Live Below the Line Lentils

Day 3 of Live below the Line Week started really well. I made a lentil curry. Using fresh vegetables and lentils and coconut mil from a local independent store this was a very cheap and nutritious meal. It was also really tasty. I am not a vegetarian and I don’t think I ever will be, yet, having no meat days is a the way to eat well on a low budget.

I ate a lot of vegetarian food when I was a volunteer at Lentil as Anything in St Kilda, Melbourne. I really enjoyed my time working there, they are a great team and the philosophy of this social enterprise is amazing. There are no prices on the menu. Instead customers are invited to give what they feel the food is worth and have the opportunity to donate to the philosophy.

The food there is so tasty and filling, you do not miss meat. I had one customer, who had never eaten in a vegetarian cafe before. He was a retried man from Yorkshire. Now Yorkshire men are weaned on roast beef! If there is no meat on the plate, it isn’t considered a meal. Needless to say he loved his Moroccan Hot Pot. He was cool guy actually, taken early retirement and was visiting his children who lived in the USA, Melbourne and New Zealand. Living life not watching it from afar.

Working there had inspired me to make more vegetarian meals. this was from a Weight Watchers cook book and the ingredients were very cheap.

Lentils £0.80 as used half a bag

Coconut milk £0.25 as use 1/4 of a tin

Carrots (6) £0.18

Potato (1) £0.06

Onion (3) £0.09

Curry Powder £0.10

Garlic £0.03

Organic Vegetable stock £0.10

Total £1.60 and it made 5 lunches so that is about 32p per portion. I had egg on toast for breakfast. Home made bread and an egg from my chickens comes to about 10p.

So far so good. I can live below the line if I eat like this. Only 42p of the £1 allowance per day gone and I have had two meals.

So here comes the #fail. I went out that evening to a Social Media Surgery. I also had to go to the Apple Store to fix a problem on my iPad, so I was in Birmingham most of the afternoon and evening. I was hungry. I bought a pasty from Gregg’s at 91p. One pasty and that would break the budget for those living below the line.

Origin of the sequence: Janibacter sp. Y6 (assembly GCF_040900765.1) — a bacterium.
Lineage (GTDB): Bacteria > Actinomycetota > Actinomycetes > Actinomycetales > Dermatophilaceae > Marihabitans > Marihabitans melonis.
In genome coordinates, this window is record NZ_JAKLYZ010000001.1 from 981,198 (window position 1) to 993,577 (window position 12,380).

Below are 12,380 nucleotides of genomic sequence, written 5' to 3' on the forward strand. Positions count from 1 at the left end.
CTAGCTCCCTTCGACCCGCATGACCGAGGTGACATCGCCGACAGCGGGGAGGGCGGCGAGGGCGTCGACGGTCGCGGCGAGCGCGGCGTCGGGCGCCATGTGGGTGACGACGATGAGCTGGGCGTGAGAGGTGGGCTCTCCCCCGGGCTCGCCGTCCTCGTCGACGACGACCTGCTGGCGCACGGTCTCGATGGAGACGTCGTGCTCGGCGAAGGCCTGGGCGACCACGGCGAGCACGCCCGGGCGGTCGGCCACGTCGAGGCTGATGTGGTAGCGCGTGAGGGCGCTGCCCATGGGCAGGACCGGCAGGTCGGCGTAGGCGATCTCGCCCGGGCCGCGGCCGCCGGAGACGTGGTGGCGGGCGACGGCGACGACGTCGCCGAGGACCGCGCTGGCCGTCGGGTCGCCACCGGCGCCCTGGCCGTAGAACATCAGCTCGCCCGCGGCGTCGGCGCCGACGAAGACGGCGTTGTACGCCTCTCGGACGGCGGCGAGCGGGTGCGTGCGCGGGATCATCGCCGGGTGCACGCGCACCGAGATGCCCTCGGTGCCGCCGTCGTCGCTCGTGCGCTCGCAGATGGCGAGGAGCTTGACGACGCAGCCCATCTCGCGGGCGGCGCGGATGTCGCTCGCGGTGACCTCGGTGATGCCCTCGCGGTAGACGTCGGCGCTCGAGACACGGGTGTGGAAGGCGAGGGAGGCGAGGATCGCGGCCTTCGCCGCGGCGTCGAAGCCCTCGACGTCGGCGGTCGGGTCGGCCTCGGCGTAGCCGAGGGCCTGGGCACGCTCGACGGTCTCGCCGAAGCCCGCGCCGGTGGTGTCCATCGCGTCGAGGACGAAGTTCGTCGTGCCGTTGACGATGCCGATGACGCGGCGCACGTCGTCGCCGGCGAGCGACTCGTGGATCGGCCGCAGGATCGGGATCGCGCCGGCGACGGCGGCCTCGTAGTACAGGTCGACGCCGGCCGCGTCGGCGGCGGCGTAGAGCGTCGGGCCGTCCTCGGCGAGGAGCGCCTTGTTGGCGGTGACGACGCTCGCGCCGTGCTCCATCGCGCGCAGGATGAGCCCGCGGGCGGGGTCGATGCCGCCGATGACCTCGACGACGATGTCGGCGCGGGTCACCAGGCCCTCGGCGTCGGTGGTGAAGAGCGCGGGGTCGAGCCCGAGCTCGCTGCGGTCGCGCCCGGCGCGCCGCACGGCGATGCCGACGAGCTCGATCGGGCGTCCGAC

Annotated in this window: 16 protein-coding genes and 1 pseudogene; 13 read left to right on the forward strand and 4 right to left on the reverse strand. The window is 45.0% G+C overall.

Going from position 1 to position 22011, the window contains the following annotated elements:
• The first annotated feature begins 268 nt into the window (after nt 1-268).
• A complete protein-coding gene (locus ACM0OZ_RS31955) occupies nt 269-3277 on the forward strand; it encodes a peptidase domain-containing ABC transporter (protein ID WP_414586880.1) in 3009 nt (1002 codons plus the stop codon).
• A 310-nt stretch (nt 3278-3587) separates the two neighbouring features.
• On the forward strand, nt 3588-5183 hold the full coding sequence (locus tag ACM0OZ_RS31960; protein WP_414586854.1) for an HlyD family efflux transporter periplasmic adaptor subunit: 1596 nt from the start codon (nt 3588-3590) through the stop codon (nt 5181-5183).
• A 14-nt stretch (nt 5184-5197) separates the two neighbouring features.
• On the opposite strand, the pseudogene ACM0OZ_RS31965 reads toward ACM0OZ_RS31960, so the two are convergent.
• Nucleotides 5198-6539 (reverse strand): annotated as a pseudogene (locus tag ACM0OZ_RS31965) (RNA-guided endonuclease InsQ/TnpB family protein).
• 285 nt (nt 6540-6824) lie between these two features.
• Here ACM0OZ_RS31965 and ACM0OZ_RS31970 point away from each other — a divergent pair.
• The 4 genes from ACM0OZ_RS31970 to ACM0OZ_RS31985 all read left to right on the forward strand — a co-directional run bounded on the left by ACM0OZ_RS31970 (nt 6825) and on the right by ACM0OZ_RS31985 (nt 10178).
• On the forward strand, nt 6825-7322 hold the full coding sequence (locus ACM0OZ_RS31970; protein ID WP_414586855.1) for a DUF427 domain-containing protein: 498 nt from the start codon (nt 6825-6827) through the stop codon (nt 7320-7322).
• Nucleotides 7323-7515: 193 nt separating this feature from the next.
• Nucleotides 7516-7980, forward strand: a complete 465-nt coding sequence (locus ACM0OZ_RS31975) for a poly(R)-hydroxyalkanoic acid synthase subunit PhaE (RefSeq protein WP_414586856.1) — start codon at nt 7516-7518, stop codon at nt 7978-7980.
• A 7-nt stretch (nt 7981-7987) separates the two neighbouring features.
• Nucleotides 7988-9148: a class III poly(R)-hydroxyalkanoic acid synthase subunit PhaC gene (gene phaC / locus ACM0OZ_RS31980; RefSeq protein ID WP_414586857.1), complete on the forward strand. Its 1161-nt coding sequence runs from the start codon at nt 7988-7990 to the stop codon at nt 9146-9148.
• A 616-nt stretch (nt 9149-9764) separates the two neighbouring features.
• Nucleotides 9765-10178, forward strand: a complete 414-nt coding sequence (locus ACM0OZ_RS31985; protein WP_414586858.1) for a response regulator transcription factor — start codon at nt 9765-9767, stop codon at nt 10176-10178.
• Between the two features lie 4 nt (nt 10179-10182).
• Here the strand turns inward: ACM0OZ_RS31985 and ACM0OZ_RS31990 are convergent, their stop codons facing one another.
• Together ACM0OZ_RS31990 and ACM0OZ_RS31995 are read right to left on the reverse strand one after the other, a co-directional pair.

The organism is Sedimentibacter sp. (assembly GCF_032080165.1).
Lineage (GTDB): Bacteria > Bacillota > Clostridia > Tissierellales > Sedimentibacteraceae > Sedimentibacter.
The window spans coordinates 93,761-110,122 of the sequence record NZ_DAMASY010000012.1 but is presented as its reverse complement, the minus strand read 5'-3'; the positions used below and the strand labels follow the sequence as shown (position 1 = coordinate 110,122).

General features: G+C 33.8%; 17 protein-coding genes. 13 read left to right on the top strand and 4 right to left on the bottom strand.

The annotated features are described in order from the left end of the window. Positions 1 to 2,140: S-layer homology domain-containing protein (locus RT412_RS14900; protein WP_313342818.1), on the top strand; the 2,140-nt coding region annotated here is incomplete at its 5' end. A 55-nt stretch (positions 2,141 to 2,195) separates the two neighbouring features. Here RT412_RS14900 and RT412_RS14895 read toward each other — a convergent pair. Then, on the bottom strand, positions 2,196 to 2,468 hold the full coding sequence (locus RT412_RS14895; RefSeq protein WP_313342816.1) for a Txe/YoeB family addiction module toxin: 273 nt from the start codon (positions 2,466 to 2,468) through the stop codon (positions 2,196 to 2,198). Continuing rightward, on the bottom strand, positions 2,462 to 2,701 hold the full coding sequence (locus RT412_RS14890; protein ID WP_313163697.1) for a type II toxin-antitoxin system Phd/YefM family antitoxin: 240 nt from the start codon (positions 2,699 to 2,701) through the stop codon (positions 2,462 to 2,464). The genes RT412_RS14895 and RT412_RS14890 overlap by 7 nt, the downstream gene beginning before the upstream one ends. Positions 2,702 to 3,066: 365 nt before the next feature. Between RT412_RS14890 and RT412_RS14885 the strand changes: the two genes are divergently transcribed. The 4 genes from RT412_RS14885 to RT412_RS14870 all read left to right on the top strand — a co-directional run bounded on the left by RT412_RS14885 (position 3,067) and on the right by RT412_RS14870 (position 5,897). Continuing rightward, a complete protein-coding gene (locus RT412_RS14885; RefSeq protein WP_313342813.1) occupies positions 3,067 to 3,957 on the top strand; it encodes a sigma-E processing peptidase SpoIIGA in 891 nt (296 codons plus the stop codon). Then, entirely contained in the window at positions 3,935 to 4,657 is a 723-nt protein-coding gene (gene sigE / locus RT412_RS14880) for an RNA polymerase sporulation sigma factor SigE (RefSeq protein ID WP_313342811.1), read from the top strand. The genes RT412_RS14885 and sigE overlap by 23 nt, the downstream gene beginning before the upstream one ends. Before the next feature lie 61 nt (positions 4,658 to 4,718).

It doesn’t stop there. A friend had come to the surgery and we had arranged to eat out and try out beer at a pub I had been recommended. Dinner at Bodega was £10 and the real ale at the wonderful Post Office Vaults was £3.40.

Definitely went over the budget then. I don’t regret the money spent on a really good meal at Bodega, but the 91p for a vegetable pasty, I do. For those who have to live on a limited budget in the UK every day, a 91p pasty may seem a cheap and filling option.

Learning to cook is one of the most important life skills. Headlines like this Our Hidden Poor and the growing number of food banks is worrying and are not a solution. They are a band aid. I hope that those taking part in Live Below the Line will continue to consider the cost of the food on their plate, reduce waste and whenever they can, share cooking and shopping skills to help those who live below the line, not from choice for 5 days but from necessity. Every day.

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About Travelling Coral

I started blogging in 2011 to record some of the highlights of the round the world trip I made with my husband Phil. On the 5 month trip we visited California, New Zealand, Australia, Fiji, Malaysia and Thailand. We met some fantastic people, saw amazing things and ate some lovely food. Yet while enjoying these new experiences I became acutely aware of the inequality in both first and third world countries. The gap between the rich and the poor on the streets of LA and KL was the same. On my return home, I realised that this inequality existed in the UK. I had to leave the country to see it for what it was. Food banks were opening in every town and city. I read the now famous blog, A Girl Called Jack and got more interested in how food poverty impacts the lives of so many people in my home country. And I got angry. And wanted to do something about it. Now, I work for Smethwick CAN, a charity bringing people together to tackle poverty, increase aspiration, provide opportunity and support the most vulnerable. One of the projects is a foodbank. Food poverty is shocking in any country, yet over a third of edible food still ends up in landfill. No one should go hungry, yet children are going to school without breakfast. Parents are skipping meals to feed their children. Foodbanks are a sticking plaster not a cure for food poverty. So, in addition to working for a charity that is supporting people in crisis, I volunteer for The Real Junk Food Project. They intercept food that would normally be thrown away, and cook it and serve it in a Pay as You Feel Cafe. I am still adjusting to life back at home in Birmingham, England, I have terminal Farsickness. To keep it at bay, I drag my husband and sometimes the son on shorter trips both in the UK and overseas. I now post random stuff that interests me. This includes travel, food and well being. The writing keeps me sane. Long term travelling is my goal.

2 thoughts on “Live Below the Line Lentils

  1. Pingback: Cooking with Jack – Sausage and Lentil One Pot Dinner | travellingcoral

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